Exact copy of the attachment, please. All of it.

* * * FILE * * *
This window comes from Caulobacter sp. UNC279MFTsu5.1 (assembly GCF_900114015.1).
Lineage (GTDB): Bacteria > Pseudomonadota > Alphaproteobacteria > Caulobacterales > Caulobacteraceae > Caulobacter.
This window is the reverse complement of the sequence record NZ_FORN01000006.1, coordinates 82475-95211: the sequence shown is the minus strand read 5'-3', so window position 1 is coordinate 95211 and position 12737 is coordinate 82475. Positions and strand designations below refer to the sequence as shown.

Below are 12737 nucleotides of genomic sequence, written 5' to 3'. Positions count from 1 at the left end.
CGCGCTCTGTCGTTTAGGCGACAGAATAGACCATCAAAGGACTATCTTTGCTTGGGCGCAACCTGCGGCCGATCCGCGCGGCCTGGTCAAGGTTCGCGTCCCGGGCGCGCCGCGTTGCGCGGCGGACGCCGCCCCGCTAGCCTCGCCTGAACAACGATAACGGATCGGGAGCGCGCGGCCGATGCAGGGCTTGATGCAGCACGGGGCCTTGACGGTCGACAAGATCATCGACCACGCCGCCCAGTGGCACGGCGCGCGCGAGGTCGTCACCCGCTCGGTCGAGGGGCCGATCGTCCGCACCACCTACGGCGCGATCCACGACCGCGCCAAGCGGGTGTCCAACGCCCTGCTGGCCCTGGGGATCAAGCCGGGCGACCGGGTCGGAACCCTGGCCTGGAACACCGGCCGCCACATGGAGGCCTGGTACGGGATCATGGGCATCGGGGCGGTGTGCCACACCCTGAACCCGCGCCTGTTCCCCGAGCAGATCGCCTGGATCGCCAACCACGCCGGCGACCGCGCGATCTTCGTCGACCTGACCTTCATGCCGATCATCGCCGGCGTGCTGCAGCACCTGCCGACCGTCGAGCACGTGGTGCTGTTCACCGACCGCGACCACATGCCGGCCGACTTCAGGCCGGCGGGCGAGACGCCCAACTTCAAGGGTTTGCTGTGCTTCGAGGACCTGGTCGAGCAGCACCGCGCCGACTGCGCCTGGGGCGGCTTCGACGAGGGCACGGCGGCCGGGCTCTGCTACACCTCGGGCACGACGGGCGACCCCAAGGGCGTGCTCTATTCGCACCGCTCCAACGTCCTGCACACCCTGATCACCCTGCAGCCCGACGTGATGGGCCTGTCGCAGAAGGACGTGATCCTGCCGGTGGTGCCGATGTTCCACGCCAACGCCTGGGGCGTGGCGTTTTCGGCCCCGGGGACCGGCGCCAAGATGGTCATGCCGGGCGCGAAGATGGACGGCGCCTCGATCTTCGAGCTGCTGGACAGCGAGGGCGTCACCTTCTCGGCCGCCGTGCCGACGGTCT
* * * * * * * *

This window comes from Caulobacter sp. UNC279MFTsu5.1 (assembly GCF_900114015.1).
Lineage (GTDB): Bacteria > Pseudomonadota > Alphaproteobacteria > Caulobacterales > Caulobacteraceae > Caulobacter.
This window is the reverse complement of the sequence record NZ_FORN01000006.1, coordinates 82475-95211: the sequence shown is the minus strand read 5'-3', so window position 1 is coordinate 95211 and position 12737 is coordinate 82475. Positions and strand designations below refer to the sequence as shown.

Below are 12737 nucleotides of genomic sequence, written 5' to 3'. Positions count from 1 at the left end.
CGCGCTCTGTCGTTTAGGCGACAGAATAGACCATCAAAGGACTATCTTTGCTTGGGCGCAACCTGCGGCCGATCCGCGCGGCCTGGTCAAGGTTCGCGTCCCGGGCGCGCCGCGTTGCGCGGCGGACGCCGCCCCGCTAGCCTCGCCTGAACAACGATAACGGATCGGGAGCGCGCGGCCGATGCAGGGCTTGATGCAGCACGGGGCCTTGACGGTCGACAAGATCATCGACCACGCCGCCCAGTGGCACGGCGCGCGCGAGGTCGTCACCCGCTCGGTCGAGGGGCCGATCGTCCGCACCACCTACGGCGCGATCCACGACCGCGCCAAGCGGGTGTCCAACGCCCTGCTGGCCCTGGGGATCAAGCCGGGCGACCGGGTCGGAACCCTGGCCTGGAACACCGGCCGCCACATGGAGGCCTGGTACGGGATCATGGGCATCGGGGCGGTGTGCCACACCCTGAACCCGCGCCTGTTCCCCGAGCAGATCGCCTGGATCGCCAACCACGCCGGCGACCGCGCGATCTTCGTCGACCTGACCTTCATGCCGATCATCGCCGGCGTGCTGCAGCACCTGCCGACCGTCGAGCACGTGGTGCTGTTCACCGACCGCGACCACATGCCGGCCGACTTCAGGCCGGCGGGCGAGACGCCCAACTTCAAGGGTTTGCTGTGCTTCGAGGACCTGGTCGAGCAGCACCGCGCCGACTGCGCCTGGGGCGGCTTCGACGAGGGCACGGCGGCCGGGCTCTGCTACACCTCGGGCACGACGGGCGACCCCAAGGGCGTGCTCTATTCGCACCGCTCCAACGTCCTGCACACCCTGATCACCCTGCAGCCCGACGTGATGGGCCTGTCGCAGAAGGACGTGATCCTGCCGGTGGTGCCGATGTTCCACGCCAACGCCTGGGGCGTGGCGTTTTCGGCCCCGGGGACCGGCGCCAAGATGGTCATGCCGGGCGCGAAGATGGACGGCGCCTCGATCTTCGAGCTGCTGGACAGCGAGGGCGTCACCTTCTCGGCCGCCGTGCCGACGGTCT